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August 13, 2017

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‘Kala Sahib’ replaced ‘Gora Sahib’: Rabbani

‘Kala Sahib’ replaced ‘Gora Sahib’: Rabbani

KARACHI: Senate Chairman Mian Raza Rabbani on Saturday said that our country got independence from the Britishers  under the leadership of Quaid-i-Azam, adding that the Britishers (Gora Sahib) were replaced by Kala Sahib (bureaucracy), feudal lords and landlords, who are violating rights of industrial workers and peasants. 

He was speaking at the Sindh Labour Conference organised by the National Labour Council in collaboration with the Sindh Labour Solidarity Committee and the Pakistan Institute of Labour Education and Research (Piler) on Saturday. He said: “We see that the ‘Kala sahib’ has a coalition with other stakeholders of the state and its main objective is to control resources of Pakistan and to perpetuate that control through all means. 

Pakistan’s capitalists have partnered with the international capitalists and under international pressure the government has discouraged the trade unions.”

This is why the Senate chairman stressed upon restoration of student unions in universities and colleges and doing away with anti-trade union laws for strengthening of democracy in Pakistan.

“All democratic governments have tried their level best to restore student unions, but the establishment has created hindrances,” he said.

“There is a separate committee to restore student unions where the representatives of establishment paint a gloomy picture of anarchy in educational institutions if the unions are restored.”

The dictatorship supporters had advised the dictators that student and trade unions are the driving forces for any movement so they have suppressed the student and labour unions, he said.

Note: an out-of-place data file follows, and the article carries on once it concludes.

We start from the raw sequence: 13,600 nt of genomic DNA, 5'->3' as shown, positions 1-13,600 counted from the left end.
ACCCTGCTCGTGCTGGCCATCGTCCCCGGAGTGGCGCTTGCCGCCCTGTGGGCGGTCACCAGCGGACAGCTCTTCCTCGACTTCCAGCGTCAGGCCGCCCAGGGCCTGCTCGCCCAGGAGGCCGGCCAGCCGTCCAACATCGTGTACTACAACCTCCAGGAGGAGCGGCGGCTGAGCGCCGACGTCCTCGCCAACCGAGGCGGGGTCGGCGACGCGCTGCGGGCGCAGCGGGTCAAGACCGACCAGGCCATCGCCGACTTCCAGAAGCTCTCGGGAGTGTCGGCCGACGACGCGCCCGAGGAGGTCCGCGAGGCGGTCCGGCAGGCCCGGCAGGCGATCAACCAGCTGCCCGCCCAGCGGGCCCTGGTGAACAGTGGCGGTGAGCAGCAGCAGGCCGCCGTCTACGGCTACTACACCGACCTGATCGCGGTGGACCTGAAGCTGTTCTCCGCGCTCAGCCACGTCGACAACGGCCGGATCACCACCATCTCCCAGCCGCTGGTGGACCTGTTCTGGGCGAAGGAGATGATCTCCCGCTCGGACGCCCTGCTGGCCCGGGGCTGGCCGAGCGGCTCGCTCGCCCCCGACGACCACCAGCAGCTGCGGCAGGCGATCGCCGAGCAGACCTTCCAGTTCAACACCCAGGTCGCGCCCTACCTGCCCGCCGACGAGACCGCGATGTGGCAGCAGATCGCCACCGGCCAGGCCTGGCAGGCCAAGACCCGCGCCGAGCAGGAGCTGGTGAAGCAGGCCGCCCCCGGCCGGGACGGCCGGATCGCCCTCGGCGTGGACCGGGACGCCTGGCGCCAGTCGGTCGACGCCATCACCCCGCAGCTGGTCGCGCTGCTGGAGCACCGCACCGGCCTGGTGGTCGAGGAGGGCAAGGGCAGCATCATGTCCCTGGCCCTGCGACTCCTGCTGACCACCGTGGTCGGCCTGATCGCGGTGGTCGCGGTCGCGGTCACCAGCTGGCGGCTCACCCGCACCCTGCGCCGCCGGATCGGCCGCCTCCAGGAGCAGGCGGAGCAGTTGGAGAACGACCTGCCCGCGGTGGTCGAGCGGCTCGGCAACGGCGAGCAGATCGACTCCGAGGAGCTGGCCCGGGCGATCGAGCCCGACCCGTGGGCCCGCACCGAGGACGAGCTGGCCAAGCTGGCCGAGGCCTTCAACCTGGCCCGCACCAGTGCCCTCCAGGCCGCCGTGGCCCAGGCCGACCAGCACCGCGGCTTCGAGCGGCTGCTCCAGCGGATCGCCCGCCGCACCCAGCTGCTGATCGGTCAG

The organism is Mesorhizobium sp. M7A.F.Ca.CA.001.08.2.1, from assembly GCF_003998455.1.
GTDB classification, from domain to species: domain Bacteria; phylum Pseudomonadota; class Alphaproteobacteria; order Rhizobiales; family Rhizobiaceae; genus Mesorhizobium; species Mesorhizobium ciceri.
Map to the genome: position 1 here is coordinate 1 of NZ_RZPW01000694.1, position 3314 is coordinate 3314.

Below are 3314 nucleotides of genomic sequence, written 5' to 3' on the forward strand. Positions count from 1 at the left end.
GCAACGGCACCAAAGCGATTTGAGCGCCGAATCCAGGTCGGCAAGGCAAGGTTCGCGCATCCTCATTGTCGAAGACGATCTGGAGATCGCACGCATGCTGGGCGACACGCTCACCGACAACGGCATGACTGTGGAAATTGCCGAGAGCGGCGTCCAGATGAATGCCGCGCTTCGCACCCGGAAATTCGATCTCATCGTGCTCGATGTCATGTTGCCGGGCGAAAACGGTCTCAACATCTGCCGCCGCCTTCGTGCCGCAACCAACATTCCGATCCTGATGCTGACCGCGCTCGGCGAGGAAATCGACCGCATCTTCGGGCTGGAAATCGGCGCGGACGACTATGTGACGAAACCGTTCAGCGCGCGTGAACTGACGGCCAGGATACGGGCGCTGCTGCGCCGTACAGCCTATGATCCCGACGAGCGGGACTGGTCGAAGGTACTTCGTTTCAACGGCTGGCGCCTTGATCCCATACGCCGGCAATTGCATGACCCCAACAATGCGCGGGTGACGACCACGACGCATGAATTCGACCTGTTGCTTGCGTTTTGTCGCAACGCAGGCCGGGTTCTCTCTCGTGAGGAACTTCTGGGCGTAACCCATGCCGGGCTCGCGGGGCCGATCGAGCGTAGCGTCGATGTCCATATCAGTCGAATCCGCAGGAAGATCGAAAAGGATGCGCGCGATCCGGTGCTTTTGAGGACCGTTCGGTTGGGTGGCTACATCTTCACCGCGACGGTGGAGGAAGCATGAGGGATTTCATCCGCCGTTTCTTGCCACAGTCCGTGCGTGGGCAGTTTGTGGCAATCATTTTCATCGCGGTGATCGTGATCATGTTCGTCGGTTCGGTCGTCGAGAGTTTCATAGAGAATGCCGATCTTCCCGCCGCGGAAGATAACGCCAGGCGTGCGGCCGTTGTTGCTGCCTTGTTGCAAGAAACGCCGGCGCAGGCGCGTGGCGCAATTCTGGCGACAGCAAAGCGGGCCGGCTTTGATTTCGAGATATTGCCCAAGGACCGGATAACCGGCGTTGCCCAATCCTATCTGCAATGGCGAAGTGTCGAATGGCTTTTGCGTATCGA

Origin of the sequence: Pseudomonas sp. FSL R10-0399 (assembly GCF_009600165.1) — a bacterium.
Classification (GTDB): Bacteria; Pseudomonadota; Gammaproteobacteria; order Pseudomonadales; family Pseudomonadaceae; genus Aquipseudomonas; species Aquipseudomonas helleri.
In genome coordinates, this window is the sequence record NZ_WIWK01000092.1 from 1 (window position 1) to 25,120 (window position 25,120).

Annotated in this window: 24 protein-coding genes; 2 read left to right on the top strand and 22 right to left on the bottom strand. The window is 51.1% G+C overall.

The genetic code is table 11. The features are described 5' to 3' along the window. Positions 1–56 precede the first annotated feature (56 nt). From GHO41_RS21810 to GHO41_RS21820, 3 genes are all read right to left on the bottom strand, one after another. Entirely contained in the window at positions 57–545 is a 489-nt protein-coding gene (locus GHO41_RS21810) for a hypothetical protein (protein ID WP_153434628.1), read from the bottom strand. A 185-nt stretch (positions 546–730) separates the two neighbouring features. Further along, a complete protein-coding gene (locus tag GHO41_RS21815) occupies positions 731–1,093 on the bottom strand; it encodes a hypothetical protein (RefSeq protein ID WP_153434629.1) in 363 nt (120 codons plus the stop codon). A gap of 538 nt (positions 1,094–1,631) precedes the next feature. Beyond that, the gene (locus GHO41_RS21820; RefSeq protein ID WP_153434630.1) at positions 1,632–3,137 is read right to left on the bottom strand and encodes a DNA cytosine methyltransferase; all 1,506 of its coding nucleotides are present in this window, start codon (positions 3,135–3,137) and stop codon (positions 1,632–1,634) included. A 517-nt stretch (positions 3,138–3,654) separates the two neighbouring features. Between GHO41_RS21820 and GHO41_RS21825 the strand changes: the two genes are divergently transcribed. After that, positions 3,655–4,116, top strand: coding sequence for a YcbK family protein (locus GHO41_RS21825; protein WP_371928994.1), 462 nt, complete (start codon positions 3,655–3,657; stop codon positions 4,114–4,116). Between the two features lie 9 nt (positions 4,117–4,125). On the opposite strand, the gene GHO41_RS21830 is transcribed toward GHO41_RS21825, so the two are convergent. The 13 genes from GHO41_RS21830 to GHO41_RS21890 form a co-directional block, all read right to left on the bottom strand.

The Senate chairman said that institutions of art and culture were destroyed through a systematic conspiracy. “The movements against Ayub succeeded because of existence of coffee culture, where poets like Jalib, Faiz and Jaun Elia were presenting their revolutionary poetry,” he said.

“Who is Faiz or Jalib from the new generation,” he asked. “Even no one is equal to such people. We do not allow counter narrative against terrorism and the state is discouraging such narrative. However, the narrative of extremists is encouraged.”

He said that the democratic forces were weaker in Pakistan — as poor workers could not reach assemblies — because democratic system allowed only feudal lords and capitalists to contest elections. “For NA or Senate seat one needs crores for election campaigns,” he said.

The Senate chairman added that this system was representative of feudal lords and big businessmen. “That is why when labours die in factory fires, but the capitalists, big businessmen involved in it are not taken to task,” he added.

He said that in Pakistan there were four standards for application of any law. The Senate chairman added: “If you belong to elites, the law will deal you differently. If you are friend of those elites, then the law will deal with you in a different way. If you are wealthy or feudal lord then implementation of law is in another way and if you are a common citizen or a worker then implementation of law is quite different for you.”

Talking about devolution of Employees’ Old-Age Benefit Institution (EOBI), he said it was considered at the time of 18th Amendment and the parliamentary committee had consulted with different stakeholders as there were practical difficulties for those pensioners, who worked at some other place but their families were living in other provinces.